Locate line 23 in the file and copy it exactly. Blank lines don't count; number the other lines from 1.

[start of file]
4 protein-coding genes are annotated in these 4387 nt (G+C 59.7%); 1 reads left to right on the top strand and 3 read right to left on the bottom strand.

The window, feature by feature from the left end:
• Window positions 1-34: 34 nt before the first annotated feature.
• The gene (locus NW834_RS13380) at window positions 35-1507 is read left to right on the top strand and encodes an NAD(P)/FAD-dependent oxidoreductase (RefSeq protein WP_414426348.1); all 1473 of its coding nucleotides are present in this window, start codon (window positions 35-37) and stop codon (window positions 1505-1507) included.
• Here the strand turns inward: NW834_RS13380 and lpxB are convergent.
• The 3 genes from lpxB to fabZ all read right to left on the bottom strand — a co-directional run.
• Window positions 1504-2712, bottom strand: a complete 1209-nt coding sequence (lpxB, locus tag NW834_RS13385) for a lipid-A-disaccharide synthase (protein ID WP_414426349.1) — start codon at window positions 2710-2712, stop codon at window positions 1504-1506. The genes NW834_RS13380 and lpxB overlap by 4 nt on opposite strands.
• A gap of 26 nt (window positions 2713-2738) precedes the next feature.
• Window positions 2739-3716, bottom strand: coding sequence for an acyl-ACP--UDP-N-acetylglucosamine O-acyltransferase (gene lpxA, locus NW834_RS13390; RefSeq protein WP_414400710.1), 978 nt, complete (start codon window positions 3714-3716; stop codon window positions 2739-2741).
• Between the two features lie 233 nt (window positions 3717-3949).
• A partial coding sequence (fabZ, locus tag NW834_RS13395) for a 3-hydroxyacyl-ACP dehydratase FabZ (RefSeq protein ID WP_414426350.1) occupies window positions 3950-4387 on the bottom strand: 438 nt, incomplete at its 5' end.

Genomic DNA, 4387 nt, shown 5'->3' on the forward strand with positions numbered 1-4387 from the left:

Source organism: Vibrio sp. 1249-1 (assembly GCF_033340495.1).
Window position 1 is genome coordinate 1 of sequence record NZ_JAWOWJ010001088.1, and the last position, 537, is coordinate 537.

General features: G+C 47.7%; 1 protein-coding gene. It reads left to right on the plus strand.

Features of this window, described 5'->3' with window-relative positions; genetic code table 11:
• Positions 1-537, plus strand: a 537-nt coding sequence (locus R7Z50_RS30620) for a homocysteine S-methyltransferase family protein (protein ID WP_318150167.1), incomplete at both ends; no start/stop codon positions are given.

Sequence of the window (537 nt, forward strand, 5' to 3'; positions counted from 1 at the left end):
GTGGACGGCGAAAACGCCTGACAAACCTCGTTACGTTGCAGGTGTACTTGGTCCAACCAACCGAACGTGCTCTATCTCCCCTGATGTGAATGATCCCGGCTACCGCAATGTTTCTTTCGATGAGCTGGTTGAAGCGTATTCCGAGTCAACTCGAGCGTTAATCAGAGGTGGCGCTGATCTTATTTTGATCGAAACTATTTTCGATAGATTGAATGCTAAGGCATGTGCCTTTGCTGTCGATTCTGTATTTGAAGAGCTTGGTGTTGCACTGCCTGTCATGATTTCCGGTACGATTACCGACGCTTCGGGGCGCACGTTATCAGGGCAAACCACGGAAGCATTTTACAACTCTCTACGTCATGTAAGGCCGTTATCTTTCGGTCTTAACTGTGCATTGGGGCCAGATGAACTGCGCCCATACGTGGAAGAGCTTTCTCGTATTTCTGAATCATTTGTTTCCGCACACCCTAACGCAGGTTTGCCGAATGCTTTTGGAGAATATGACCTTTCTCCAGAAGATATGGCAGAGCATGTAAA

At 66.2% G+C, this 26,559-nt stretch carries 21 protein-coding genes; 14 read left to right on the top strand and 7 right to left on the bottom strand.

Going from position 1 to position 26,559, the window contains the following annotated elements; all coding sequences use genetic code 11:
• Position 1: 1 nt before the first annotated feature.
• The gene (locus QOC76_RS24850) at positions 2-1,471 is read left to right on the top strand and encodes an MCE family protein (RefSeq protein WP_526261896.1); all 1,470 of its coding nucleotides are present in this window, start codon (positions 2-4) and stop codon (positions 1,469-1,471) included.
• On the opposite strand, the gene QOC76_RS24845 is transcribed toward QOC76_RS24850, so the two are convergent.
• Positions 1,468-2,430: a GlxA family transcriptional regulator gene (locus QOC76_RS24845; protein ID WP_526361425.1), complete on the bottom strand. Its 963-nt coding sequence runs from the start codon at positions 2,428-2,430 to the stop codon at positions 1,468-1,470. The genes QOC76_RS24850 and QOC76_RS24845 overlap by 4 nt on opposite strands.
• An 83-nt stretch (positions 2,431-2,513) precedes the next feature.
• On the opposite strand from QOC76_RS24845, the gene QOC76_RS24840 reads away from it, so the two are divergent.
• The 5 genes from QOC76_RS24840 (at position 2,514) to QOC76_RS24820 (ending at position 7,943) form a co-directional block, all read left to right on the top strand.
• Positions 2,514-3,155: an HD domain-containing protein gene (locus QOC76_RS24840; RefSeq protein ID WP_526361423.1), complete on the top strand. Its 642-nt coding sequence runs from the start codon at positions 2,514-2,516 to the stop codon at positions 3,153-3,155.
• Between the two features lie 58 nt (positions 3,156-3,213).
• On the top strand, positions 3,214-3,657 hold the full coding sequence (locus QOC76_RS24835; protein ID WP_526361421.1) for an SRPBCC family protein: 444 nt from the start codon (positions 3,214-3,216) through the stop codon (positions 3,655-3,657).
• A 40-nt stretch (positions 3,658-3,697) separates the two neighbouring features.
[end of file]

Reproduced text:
• The gene (locus QOC76_RS24850) at positions 2-1,471 is read left to right on the top strand and encodes an MCE family protein (RefSeq protein WP_526261896.1); all 1,470 of its coding nucleotides are present in this window, start codon (positions 2-4) and stop codon (positions 1,469-1,471) included.